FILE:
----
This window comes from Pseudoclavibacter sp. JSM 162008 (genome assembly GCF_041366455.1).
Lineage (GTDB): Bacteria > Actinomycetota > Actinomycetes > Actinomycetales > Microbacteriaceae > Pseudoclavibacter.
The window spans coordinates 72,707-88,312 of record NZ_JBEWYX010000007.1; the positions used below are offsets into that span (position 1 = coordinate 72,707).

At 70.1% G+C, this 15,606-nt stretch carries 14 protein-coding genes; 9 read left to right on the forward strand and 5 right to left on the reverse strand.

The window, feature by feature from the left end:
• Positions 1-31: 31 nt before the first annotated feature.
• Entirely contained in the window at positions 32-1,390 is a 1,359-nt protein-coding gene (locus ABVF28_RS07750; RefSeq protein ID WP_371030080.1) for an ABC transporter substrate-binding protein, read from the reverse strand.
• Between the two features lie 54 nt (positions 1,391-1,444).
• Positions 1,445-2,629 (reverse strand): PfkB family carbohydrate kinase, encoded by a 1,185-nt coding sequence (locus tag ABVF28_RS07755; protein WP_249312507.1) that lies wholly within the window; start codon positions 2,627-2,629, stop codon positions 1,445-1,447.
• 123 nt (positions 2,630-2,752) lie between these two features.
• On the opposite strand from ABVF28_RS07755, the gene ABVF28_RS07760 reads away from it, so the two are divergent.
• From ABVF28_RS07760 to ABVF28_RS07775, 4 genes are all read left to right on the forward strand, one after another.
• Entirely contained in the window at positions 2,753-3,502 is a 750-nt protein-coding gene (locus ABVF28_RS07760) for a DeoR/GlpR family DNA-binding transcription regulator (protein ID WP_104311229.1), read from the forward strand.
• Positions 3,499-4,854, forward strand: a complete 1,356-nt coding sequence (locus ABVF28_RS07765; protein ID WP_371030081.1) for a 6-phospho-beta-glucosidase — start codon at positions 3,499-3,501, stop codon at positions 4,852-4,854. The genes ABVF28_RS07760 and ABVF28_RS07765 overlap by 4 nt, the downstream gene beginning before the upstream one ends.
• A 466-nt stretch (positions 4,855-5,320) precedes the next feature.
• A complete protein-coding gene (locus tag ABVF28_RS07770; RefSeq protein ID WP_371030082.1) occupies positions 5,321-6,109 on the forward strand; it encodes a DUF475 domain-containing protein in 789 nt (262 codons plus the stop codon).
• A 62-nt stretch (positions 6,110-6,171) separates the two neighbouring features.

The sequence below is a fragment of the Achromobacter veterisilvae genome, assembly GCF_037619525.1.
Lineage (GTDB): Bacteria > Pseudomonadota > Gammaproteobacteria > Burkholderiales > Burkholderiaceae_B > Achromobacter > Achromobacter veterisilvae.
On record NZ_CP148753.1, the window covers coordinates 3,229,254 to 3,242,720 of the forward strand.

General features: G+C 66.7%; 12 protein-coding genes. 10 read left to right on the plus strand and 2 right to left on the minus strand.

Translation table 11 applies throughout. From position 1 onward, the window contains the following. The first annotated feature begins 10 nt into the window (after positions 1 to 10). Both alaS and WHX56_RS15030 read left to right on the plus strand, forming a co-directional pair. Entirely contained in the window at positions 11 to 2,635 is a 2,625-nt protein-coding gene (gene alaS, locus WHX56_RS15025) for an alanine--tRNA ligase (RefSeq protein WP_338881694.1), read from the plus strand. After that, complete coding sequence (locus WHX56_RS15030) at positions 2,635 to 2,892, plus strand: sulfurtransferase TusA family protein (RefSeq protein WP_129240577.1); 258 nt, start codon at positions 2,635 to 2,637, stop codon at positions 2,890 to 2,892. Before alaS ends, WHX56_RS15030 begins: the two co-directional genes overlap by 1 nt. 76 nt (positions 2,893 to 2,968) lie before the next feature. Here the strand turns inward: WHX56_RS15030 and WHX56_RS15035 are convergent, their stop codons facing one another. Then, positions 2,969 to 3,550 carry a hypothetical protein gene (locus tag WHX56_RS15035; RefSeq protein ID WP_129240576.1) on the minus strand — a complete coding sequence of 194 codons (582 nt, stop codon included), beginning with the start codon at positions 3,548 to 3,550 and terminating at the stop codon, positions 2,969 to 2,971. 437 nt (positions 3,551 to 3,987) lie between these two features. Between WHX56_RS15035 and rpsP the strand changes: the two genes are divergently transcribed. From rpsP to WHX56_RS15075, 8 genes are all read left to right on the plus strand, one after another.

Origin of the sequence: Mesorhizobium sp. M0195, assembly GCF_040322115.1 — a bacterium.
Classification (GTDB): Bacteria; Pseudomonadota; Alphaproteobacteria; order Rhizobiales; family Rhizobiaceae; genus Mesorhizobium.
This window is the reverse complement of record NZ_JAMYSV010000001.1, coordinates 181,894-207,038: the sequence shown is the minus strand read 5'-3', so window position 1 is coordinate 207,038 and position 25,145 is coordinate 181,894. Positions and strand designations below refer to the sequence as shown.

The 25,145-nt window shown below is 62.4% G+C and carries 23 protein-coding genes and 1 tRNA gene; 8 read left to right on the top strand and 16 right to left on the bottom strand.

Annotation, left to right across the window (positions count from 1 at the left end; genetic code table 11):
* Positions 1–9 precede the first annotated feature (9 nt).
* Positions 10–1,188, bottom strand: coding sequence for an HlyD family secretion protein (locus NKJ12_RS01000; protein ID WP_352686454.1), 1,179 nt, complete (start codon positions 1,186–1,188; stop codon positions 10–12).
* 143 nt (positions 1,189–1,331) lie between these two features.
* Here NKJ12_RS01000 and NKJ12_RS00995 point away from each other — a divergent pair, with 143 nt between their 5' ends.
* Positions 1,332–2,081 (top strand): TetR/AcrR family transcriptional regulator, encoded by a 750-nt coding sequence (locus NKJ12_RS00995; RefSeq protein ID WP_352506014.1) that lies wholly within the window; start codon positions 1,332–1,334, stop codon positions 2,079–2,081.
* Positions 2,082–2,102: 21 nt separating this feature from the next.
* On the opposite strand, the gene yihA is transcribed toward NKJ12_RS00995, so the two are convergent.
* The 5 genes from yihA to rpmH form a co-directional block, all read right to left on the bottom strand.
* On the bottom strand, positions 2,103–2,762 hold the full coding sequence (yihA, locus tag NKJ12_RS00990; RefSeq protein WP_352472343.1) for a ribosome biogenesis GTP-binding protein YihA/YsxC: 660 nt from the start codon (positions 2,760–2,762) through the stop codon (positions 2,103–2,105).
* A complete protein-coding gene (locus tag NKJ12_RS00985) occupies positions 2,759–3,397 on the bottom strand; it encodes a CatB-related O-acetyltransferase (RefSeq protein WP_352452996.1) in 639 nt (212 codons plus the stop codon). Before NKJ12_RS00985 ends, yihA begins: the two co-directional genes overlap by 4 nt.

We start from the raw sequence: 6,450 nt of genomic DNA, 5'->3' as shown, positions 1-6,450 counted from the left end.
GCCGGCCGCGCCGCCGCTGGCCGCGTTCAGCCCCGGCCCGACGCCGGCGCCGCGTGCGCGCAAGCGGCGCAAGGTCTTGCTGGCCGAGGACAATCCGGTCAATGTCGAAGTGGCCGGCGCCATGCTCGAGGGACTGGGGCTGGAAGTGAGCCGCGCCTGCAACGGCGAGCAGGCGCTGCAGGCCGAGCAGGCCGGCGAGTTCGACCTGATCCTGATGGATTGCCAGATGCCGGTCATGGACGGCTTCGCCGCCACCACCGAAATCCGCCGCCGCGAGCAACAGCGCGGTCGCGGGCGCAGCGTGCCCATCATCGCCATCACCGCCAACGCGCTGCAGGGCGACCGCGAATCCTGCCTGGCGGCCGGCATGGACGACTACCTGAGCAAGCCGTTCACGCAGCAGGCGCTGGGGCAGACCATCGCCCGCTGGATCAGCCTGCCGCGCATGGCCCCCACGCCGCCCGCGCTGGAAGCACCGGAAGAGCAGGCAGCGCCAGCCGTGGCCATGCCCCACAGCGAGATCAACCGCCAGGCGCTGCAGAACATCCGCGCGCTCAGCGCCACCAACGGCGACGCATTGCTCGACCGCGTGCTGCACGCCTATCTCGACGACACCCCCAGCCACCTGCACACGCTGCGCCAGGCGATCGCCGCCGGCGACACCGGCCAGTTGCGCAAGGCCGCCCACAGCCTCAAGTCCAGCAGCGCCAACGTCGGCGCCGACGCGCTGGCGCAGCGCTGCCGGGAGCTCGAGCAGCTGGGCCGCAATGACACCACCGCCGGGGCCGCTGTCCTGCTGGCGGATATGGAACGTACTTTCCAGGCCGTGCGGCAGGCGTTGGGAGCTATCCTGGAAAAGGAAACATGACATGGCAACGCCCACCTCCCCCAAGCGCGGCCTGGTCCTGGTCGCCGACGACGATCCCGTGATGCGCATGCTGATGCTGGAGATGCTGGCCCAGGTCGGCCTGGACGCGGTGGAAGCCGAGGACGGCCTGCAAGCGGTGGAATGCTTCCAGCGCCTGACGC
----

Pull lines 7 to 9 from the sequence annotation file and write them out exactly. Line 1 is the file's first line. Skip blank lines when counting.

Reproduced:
• Entirely contained in the window at positions 32-1,390 is a 1,359-nt protein-coding gene (locus ABVF28_RS07750; RefSeq protein ID WP_371030080.1) for an ABC transporter substrate-binding protein, read from the reverse strand.
• Between the two features lie 54 nt (positions 1,391-1,444).
• Positions 1,445-2,629 (reverse strand): PfkB family carbohydrate kinase, encoded by a 1,185-nt coding sequence (locus tag ABVF28_RS07755; protein WP_249312507.1) that lies wholly within the window; start codon positions 2,627-2,629, stop codon positions 1,445-1,447.